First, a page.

This was Dr. Duncan Clarke speaking to me in 2012. At the time, oil prices were around $90 a barrel and Peak Oil was trending. I read a couple of books on the subject and thought the world was coming to an end, so decided to get a second opinion from a South African expert in the oil and gas industry.
Hello Dr Clarke
Q#1.The Ideas of the Peak Oil advocates have gained widespread support and acceptance over the last decade. Peakists maintain that global oil production has, is, or will soon “peak”, thereafter beginning a precipitous decline with grim consequences for “hydrocarbon man”. Is there anything wrong with this picture?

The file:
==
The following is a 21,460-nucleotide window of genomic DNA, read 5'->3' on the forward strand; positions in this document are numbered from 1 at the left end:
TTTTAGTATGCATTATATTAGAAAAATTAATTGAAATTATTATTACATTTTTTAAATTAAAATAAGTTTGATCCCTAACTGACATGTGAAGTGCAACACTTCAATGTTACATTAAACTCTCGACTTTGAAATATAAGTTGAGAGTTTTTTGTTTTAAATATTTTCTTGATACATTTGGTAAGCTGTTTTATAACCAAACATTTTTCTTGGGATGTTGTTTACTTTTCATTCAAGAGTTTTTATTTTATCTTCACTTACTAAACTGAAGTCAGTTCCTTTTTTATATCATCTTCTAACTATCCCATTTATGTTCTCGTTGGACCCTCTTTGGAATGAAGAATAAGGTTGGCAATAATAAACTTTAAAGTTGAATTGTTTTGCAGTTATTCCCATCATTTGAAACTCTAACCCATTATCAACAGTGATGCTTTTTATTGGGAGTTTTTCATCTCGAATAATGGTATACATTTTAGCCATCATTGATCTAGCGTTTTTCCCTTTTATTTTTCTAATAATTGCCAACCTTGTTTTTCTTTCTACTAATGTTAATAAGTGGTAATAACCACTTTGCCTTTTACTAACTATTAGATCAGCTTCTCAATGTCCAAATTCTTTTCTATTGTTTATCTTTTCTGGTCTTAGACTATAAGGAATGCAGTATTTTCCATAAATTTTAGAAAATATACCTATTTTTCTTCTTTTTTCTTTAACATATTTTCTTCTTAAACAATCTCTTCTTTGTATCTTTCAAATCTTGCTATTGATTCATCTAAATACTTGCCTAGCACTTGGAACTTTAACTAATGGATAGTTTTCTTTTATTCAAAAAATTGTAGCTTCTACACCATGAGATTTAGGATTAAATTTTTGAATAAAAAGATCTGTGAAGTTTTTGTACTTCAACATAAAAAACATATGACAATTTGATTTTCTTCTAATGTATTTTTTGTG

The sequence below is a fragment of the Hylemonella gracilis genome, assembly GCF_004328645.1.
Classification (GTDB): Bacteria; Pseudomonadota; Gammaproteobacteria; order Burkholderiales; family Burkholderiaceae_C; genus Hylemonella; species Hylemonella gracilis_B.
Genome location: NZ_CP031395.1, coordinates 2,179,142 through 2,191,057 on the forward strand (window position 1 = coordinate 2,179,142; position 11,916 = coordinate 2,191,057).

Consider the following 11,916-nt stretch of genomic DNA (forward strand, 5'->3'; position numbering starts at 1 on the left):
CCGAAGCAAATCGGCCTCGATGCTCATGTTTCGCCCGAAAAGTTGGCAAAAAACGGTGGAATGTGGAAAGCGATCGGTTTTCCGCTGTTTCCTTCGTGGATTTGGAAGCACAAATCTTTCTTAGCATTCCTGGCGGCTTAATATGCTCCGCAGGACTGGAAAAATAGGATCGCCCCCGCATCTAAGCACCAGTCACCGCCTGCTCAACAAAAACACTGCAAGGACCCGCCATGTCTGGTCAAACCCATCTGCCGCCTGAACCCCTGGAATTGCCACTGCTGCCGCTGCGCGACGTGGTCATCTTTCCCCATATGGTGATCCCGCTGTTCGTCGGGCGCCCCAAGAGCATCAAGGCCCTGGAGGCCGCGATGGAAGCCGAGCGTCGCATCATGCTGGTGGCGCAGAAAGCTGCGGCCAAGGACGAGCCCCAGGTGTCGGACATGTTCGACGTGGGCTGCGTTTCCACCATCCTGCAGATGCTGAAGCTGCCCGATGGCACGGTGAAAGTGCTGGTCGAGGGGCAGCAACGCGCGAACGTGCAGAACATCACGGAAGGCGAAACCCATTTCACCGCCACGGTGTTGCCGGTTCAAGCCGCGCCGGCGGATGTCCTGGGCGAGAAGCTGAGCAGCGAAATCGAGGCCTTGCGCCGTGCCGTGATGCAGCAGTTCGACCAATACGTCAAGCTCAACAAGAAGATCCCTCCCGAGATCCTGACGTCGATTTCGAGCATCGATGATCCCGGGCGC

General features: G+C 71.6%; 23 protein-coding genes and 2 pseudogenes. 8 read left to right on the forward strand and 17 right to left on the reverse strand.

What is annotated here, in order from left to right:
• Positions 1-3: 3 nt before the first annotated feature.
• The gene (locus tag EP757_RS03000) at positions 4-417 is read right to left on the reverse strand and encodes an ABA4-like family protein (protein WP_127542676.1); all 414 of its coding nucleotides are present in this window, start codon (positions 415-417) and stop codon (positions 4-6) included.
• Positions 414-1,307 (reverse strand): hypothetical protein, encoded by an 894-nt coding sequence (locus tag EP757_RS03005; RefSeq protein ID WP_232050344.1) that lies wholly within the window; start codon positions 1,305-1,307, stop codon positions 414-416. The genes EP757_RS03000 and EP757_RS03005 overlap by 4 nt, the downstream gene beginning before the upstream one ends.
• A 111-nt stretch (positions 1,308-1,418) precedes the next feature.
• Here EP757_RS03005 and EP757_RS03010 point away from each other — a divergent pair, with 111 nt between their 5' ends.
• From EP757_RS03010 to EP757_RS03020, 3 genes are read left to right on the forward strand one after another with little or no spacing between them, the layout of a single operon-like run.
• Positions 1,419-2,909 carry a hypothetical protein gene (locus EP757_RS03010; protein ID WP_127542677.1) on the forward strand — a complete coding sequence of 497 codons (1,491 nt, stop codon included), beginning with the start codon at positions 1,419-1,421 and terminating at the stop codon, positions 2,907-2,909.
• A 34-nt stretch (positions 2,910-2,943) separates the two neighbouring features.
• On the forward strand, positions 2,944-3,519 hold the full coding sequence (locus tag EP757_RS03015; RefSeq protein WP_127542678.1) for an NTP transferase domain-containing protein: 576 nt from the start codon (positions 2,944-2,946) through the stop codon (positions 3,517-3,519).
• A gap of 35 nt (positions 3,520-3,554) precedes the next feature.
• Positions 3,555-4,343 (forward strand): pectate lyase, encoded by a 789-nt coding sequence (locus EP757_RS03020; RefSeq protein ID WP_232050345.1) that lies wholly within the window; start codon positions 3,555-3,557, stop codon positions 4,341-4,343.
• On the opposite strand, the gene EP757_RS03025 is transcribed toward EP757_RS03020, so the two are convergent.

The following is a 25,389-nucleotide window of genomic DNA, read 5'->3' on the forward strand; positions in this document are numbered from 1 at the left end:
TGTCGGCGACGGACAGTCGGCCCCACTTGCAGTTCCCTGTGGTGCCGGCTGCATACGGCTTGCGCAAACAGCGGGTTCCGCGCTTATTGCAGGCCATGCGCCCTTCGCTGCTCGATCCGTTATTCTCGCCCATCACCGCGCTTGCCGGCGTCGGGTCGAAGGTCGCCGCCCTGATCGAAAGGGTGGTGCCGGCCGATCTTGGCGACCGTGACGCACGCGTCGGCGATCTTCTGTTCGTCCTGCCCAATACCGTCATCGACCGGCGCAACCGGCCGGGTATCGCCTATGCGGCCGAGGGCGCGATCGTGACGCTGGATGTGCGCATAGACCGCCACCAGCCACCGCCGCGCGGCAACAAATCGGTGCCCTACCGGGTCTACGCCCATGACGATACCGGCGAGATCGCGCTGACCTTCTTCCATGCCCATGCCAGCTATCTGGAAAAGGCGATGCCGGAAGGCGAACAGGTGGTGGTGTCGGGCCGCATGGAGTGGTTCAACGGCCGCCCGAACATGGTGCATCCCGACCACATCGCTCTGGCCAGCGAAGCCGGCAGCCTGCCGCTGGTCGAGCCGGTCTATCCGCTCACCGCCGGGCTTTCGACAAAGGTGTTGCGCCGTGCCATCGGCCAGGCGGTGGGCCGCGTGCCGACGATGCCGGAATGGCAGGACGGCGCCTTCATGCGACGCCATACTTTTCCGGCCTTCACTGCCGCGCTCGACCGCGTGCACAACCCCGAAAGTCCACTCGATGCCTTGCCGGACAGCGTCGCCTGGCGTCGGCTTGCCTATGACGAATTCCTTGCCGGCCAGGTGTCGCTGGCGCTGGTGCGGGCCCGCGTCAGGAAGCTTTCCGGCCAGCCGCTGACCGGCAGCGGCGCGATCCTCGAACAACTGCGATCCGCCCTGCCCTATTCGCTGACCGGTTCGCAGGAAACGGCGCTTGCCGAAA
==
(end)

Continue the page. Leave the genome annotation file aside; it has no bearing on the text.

Clarke: It has not happened, and will not. In reality the peak oil syndrome has lost traction increasingly over the last few years as it has become further unhinged from reality following new oil discoveries in the pre-salt, the opening of many frontiers of high potential, as technologies have advanced (as they will always), following inter-fuel substitution, the developments in shale oil/gas, and while capacity has increased in several key domains (Iraq just one, Saudi Arabia another, United States, Brasil also). With the advent of the climatology fixation and the mandates in favour of non-hydrocarbon fuels imposed by Governments (typically with subsidies) on large parts of the energy world, so the prospect of “peak demand” looms larger, although as one Chevron senior executive remarked: “when you can tell me we have reached “peak technology” then maybe we can consider peak oil”. Inside the world oil industry peak oil concepts have little respect, and this from the largest collection of cutting-edge geologists on the planet.